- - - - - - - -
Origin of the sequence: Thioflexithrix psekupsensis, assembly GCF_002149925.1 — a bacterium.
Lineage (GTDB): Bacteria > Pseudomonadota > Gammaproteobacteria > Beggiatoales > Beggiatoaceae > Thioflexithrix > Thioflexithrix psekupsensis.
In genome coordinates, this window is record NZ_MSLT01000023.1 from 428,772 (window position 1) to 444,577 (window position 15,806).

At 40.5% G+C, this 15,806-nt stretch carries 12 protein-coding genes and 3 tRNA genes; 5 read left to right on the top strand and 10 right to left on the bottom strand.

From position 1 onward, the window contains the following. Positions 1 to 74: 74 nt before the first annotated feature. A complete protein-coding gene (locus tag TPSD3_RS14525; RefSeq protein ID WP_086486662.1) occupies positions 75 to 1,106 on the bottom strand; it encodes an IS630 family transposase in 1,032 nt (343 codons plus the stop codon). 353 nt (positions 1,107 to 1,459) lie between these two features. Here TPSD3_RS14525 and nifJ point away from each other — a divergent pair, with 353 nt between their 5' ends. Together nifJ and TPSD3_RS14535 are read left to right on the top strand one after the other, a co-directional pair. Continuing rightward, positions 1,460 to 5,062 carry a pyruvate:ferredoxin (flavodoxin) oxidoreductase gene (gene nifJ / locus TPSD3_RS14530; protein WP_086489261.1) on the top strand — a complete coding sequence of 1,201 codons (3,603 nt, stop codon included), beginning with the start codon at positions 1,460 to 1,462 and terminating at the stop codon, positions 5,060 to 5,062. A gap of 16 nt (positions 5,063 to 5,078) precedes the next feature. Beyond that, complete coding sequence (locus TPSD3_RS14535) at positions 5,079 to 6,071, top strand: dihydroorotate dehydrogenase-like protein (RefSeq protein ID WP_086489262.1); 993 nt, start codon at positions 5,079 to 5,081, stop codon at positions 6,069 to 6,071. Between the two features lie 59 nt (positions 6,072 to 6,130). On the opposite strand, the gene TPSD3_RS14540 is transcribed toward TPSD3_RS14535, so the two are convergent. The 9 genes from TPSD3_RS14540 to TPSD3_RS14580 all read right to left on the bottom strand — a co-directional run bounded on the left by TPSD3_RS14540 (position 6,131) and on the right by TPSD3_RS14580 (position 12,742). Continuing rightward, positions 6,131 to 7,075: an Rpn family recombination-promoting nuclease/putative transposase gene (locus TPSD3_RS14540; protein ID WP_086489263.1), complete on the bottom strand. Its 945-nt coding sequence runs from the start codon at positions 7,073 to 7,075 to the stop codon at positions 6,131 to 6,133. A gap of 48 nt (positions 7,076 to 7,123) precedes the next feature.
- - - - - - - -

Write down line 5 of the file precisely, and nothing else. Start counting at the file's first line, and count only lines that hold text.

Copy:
From position 1 onward, the window contains the following. Positions 1 to 74: 74 nt before the first annotated feature. A complete protein-coding gene (locus tag TPSD3_RS14525; RefSeq protein ID WP_086486662.1) occupies positions 75 to 1,106 on the bottom strand; it encodes an IS630 family transposase in 1,032 nt (343 codons plus the stop codon). 353 nt (positions 1,107 to 1,459) lie between these two features. Here TPSD3_RS14525 and nifJ point away from each other — a divergent pair, with 353 nt between their 5' ends. Together nifJ and TPSD3_RS14535 are read left to right on the top strand one after the other, a co-directional pair. Continuing rightward, positions 1,460 to 5,062 carry a pyruvate:ferredoxin (flavodoxin) oxidoreductase gene (gene nifJ / locus TPSD3_RS14530; protein WP_086489261.1) on the top strand — a complete coding sequence of 1,201 codons (3,603 nt, stop codon included), beginning with the start codon at positions 1,460 to 1,462 and terminating at the stop codon, positions 5,060 to 5,062. A gap of 16 nt (positions 5,063 to 5,078) precedes the next feature. Beyond that, complete coding sequence (locus TPSD3_RS14535) at positions 5,079 to 6,071, top strand: dihydroorotate dehydrogenase-like protein (RefSeq protein ID WP_086489262.1); 993 nt, start codon at positions 5,079 to 5,081, stop codon at positions 6,069 to 6,071. Between the two features lie 59 nt (positions 6,072 to 6,130). On the opposite strand, the gene TPSD3_RS14540 is transcribed toward TPSD3_RS14535, so the two are convergent. The 9 genes from TPSD3_RS14540 to TPSD3_RS14580 all read right to left on the bottom strand — a co-directional run bounded on the left by TPSD3_RS14540 (position 6,131) and on the right by TPSD3_RS14580 (position 12,742). Continuing rightward, positions 6,131 to 7,075: an Rpn family recombination-promoting nuclease/putative transposase gene (locus TPSD3_RS14540; protein ID WP_086489263.1), complete on the bottom strand. Its 945-nt coding sequence runs from the start codon at positions 7,073 to 7,075 to the stop codon at positions 6,131 to 6,133. A gap of 48 nt (positions 7,076 to 7,123) precedes the next feature.